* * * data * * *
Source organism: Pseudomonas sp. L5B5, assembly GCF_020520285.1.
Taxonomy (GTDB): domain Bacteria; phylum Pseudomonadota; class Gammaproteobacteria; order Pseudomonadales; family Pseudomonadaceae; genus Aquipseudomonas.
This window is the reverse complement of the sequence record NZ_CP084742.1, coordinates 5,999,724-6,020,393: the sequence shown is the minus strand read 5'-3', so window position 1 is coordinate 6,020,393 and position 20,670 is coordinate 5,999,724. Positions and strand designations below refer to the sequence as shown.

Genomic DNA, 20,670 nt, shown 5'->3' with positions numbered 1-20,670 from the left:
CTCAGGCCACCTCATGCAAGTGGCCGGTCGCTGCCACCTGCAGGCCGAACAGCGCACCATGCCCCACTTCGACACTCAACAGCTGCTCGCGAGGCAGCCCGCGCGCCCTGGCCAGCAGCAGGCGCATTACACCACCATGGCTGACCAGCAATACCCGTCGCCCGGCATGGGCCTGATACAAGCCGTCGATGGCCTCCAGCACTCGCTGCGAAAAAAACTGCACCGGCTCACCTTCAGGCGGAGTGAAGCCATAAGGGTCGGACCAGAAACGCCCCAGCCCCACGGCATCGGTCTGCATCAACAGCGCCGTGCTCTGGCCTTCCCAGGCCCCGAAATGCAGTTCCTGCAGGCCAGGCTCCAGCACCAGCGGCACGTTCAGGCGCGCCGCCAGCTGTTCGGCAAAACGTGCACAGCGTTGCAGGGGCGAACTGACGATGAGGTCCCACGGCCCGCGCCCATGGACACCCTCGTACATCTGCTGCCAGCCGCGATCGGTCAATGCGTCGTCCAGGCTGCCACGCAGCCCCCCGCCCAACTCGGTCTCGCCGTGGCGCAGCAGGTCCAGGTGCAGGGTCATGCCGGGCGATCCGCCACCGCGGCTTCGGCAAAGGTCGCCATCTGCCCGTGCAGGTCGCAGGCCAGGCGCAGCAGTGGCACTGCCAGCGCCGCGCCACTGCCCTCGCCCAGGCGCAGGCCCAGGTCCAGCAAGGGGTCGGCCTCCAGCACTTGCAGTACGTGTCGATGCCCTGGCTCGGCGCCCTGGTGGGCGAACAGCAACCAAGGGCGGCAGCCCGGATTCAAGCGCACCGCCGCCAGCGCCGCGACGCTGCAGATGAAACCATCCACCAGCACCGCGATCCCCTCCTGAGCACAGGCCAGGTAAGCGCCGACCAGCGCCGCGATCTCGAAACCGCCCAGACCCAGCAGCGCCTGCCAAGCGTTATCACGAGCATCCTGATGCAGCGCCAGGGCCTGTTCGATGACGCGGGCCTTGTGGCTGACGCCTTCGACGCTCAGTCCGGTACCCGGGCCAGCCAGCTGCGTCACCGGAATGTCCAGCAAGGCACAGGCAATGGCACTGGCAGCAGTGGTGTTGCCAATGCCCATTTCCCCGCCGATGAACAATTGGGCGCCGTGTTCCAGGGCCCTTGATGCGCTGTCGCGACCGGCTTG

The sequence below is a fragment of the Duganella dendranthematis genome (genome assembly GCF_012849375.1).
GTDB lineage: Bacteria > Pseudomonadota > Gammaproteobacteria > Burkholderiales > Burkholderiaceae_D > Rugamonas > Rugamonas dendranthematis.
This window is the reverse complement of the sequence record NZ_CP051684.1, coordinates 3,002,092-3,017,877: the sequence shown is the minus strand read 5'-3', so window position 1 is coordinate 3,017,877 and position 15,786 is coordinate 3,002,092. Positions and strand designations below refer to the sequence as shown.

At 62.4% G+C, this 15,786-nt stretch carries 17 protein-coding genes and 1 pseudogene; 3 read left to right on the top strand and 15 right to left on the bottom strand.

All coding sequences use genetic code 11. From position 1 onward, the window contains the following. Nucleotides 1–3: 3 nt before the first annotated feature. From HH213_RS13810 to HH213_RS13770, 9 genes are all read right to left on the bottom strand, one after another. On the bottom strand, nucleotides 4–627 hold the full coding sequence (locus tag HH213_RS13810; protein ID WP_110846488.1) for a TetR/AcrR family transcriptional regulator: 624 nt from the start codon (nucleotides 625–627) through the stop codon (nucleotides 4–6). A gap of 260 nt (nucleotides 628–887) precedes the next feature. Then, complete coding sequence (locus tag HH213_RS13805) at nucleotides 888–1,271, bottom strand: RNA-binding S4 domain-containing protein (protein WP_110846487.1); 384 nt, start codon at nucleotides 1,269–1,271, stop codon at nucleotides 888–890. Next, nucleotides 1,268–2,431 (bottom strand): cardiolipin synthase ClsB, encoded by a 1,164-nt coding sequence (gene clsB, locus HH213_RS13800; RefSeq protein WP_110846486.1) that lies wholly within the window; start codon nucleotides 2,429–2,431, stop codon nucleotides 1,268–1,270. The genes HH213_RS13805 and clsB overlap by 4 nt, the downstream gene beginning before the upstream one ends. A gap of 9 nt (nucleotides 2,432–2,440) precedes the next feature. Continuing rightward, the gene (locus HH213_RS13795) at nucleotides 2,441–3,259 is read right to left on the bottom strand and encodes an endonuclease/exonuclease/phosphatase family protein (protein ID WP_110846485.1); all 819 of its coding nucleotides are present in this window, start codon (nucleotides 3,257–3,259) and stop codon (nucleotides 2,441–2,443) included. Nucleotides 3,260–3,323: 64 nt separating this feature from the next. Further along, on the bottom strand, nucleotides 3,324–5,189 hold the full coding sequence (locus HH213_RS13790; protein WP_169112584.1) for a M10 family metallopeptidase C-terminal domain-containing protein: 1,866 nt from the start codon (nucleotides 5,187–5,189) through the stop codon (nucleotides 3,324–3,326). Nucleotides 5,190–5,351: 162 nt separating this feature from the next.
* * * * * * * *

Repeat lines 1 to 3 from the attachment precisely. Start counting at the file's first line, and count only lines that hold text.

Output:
Source organism: Pseudomonas sp. L5B5, assembly GCF_020520285.1.
Taxonomy (GTDB): domain Bacteria; phylum Pseudomonadota; class Gammaproteobacteria; order Pseudomonadales; family Pseudomonadaceae; genus Aquipseudomonas.
This window is the reverse complement of the sequence record NZ_CP084742.1, coordinates 5,999,724-6,020,393: the sequence shown is the minus strand read 5'-3', so window position 1 is coordinate 6,020,393 and position 20,670 is coordinate 5,999,724. Positions and strand designations below refer to the sequence as shown.